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How Do We Begin? - PHP

Businesses that hope to sell items through their website need a searchable inventory system for the web. This article, the first in a four-part series, will start you on your way to building one.

TABLE OF CONTENTS:
  1. Creating a Searchable Inventory System: Setting Up Your Database and User Interface
  2. A Look at the Database
  3. Defining the Visual Layout
  4. How Do We Begin?
By: Brian Vaughn
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November 08, 2005

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There are a number of ways we could go about setting up our PHP code to handle the task at hand. However, since the ideas we are discussing are not limited to the particular application we are developing (the computer hardware storefront), it would be helpful to develop code that is as re-usable as possible. In order to do that, we will first need to take a moment to think about what exactly it is that we need PHP to do.

Our first focus is on the search form itself. For our example application, that form will comprise three SELECT menus and a text input field. Creating the text input field is simple, but our PHP will need to retrieve, sort, and display a proper set of options for each of the SELECT menus. To make things even more interesting, two of those menus (“Sub Categories” and “Manufacturers”) will be dependent upon values found within the first (“Categories”), a feature that will require additional JavaScript and PHP code to function.

As previously mentioned, our goal is to create code that is reusable, and a good first step for doing that is defining the proper code flow. Let’s go ahead and create the following files:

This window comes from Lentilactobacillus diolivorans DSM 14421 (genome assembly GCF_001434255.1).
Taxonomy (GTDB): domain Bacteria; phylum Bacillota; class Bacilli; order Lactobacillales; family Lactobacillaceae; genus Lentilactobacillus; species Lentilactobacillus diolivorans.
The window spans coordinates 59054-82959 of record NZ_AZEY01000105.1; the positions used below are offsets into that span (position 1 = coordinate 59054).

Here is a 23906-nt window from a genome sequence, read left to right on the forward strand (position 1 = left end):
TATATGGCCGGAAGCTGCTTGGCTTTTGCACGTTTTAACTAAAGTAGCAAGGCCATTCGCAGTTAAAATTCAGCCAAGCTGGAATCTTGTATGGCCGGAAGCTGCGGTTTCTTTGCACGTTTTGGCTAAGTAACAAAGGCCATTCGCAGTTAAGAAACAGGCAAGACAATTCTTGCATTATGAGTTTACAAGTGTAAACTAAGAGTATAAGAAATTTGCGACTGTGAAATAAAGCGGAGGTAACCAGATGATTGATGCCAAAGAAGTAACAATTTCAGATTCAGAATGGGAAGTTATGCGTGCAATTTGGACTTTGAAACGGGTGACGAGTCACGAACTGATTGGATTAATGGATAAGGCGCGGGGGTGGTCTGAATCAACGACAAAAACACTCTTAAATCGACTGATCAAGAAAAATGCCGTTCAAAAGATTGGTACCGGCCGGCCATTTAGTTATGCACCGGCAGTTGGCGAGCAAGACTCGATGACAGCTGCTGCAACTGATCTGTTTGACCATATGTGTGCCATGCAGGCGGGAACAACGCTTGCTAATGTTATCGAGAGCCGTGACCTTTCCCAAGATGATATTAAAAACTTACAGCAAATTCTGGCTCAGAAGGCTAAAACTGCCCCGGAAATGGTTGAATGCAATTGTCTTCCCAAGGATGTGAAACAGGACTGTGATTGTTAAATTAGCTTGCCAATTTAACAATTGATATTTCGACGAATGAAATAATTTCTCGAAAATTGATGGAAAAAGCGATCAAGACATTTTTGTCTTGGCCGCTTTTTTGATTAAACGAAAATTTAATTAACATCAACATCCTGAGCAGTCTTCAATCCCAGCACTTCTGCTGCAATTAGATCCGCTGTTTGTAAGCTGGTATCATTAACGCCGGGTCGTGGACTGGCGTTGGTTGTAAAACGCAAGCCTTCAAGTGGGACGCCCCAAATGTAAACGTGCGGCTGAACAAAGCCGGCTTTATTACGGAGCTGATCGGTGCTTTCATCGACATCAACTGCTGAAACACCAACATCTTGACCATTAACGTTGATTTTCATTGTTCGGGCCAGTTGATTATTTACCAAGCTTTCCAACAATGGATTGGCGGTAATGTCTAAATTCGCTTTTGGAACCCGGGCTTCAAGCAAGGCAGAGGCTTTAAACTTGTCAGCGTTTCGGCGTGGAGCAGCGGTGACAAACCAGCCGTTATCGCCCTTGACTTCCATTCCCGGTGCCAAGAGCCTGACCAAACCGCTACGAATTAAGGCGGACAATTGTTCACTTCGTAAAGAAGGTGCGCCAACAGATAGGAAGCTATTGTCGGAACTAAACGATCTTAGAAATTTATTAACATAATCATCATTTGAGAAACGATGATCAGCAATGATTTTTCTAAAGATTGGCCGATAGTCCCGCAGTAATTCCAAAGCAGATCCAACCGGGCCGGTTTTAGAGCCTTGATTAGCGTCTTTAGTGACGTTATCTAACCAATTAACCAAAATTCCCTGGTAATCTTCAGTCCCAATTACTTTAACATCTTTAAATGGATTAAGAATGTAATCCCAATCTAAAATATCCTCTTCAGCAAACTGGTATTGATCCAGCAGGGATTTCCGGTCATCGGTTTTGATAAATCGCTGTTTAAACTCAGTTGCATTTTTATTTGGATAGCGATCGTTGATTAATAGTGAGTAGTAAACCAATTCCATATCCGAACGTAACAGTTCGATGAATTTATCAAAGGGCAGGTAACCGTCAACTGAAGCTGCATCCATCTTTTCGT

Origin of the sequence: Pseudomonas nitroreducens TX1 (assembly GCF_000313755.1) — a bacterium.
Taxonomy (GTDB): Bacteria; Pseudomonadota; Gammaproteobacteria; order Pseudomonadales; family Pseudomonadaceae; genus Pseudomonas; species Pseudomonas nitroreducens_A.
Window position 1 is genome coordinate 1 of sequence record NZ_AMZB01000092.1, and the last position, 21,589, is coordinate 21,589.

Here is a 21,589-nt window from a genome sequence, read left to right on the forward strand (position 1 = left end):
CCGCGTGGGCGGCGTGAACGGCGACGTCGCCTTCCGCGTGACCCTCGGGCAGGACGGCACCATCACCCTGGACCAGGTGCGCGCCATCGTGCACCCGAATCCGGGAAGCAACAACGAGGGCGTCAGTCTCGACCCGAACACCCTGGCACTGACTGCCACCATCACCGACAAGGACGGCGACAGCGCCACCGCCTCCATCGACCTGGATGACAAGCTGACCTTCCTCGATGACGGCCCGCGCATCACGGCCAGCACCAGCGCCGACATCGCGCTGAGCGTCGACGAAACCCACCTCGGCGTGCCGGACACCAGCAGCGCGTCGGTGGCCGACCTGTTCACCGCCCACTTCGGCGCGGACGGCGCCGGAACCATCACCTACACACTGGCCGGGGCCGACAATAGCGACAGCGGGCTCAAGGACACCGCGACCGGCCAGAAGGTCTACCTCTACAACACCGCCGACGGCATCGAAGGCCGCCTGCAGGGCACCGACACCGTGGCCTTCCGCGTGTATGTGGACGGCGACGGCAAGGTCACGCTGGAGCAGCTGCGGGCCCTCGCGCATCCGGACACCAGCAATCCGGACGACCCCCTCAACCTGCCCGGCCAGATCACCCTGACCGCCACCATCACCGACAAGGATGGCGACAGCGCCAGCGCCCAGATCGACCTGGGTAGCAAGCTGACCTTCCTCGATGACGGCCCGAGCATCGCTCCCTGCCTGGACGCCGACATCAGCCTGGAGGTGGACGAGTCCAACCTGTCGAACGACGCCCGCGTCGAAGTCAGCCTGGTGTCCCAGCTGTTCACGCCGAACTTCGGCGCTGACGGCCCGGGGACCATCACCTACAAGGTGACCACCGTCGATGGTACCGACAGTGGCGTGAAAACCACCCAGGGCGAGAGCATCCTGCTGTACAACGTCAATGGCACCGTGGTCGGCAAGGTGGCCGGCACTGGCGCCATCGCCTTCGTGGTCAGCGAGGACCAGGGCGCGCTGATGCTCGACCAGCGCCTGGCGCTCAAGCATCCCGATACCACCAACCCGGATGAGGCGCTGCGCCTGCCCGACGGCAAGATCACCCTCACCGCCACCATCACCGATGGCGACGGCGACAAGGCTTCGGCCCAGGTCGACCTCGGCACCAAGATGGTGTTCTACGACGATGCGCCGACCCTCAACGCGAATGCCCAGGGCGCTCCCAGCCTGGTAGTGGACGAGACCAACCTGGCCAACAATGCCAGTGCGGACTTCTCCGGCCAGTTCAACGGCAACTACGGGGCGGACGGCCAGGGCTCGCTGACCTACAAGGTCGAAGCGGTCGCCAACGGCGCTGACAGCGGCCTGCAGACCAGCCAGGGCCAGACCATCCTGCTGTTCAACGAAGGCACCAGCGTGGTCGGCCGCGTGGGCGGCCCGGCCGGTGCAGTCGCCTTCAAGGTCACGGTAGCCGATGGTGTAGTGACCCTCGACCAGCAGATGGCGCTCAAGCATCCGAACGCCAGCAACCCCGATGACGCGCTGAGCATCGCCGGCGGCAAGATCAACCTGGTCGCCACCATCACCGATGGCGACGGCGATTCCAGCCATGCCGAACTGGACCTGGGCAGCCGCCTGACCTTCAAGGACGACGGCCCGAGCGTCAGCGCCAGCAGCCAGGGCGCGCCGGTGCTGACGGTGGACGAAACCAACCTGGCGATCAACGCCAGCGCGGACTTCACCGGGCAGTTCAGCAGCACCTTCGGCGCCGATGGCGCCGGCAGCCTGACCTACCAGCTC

helper.php        // holds PHP & Javascript to dynamically update
menus
inc.conf.php      // holds application configuration variables
inc.core.php      // includes all necessary files
index.php         // main layout page (HTML & CSS)
search.php        // search helper class w/ various search
functions

As you can see, each file has a specific task/function. The “index.php” file we have already discussed, so let’s now take a look at the “inc.conf.php” page. At this point all we will need to do within our conf file is open a database connection:           

<?php
            # open MySQL connection
            mysql_connect( 'localhost', 'root', '' );
            mysql_select_db( 'search_engine' );
?>

This database connection will be used by PHP code found within other files (“helper.php” and “search.php” mainly), but instantiating it here helps keep things a little cleaner and easier to update, should our connection information change. Our “inc.core.php” file should also look pretty barebones at this point:

<?php
      # start session before any header information has been sent
      @ session_start();     

      # turn off error reporting on undefined indexes
      # NOTE: this was done to clean-up code and reduce 'isset'
checks
      error_reporting( E_ALL ^ E_NOTICE );

      # include the core configuration page
      include_once 'inc.conf.php';

      # include the Search helper class
      include_once 'search.php';
?>

That’s it for our configuration and includes files for the time being, although we will come back to them with some enhancements as the article series continues.

Summing things Up

We’ve now put all of the pieces into place, and we’re ready to start assembling our search interface using the helper Search class we’ll be creating (“search.php”). So far our page looks pretty empty, but we’ll fill it up quickly once things get started. Your “index.php” file should currently display the following: http://portfolio.boynamedbri.com/devshed/search/part_1/

You’re now ready to move on to part two, and begin working on the Search class.



 
 
>>> More PHP Articles          >>> More By Brian Vaughn
 

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